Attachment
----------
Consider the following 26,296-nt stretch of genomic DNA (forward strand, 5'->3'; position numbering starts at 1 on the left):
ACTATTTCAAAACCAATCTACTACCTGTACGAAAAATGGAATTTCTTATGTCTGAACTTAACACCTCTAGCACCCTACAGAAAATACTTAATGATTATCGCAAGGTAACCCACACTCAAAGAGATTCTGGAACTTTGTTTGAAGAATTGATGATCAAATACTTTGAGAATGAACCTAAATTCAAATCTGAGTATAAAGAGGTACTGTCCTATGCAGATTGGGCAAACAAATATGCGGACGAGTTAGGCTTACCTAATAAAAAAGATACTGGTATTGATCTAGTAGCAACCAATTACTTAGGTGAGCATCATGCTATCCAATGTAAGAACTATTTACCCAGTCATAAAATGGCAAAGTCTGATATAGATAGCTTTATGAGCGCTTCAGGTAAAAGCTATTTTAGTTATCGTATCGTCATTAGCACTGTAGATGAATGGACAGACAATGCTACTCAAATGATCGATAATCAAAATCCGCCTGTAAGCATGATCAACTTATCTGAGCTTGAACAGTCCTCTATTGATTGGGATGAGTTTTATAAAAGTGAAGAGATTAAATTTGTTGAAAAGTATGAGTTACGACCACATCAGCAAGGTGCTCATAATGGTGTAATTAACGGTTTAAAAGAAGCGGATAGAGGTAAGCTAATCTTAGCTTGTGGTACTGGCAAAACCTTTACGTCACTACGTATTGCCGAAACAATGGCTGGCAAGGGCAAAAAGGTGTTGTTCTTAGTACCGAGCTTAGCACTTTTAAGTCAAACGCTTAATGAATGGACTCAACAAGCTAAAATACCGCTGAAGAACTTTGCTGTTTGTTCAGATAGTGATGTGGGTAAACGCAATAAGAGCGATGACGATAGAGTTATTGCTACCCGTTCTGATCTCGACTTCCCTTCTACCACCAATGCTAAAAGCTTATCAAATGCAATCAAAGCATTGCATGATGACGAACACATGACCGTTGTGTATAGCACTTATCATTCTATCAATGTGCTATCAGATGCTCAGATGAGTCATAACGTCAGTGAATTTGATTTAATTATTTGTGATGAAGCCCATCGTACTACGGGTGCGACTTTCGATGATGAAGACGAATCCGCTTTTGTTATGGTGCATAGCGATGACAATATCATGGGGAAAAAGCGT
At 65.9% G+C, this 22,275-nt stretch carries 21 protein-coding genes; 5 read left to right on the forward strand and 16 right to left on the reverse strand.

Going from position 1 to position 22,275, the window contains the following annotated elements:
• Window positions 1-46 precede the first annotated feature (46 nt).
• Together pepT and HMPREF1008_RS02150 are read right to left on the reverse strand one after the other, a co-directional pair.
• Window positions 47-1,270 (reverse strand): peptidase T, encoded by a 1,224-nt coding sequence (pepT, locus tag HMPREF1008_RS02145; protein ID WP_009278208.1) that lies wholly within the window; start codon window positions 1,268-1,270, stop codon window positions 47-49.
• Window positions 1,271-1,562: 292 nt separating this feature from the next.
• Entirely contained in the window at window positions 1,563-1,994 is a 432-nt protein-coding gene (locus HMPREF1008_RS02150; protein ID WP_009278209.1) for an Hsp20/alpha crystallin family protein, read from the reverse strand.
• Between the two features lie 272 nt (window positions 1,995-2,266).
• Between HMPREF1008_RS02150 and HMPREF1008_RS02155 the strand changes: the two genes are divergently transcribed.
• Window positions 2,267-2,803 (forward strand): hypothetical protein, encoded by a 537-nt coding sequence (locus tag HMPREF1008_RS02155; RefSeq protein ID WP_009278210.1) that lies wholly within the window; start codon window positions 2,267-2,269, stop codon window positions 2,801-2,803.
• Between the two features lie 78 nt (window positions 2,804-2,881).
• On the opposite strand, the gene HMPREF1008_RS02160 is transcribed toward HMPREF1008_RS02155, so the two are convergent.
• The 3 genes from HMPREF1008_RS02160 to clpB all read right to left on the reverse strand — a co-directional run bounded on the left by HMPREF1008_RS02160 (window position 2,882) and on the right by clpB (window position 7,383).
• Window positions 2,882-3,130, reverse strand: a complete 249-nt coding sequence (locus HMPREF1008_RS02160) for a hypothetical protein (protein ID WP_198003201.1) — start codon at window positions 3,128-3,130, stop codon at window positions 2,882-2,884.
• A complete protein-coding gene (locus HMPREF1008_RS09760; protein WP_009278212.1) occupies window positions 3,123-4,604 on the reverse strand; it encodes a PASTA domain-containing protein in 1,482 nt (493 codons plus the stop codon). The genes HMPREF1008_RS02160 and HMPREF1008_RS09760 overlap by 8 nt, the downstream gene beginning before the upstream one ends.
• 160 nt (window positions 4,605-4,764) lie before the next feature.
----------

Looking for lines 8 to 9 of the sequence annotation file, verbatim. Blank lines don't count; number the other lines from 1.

• Window positions 1,271-1,562: 292 nt separating this feature from the next.
• Entirely contained in the window at window positions 1,563-1,994 is a 432-nt protein-coding gene (locus HMPREF1008_RS02150; protein ID WP_009278209.1) for an Hsp20/alpha crystallin family protein, read from the reverse strand.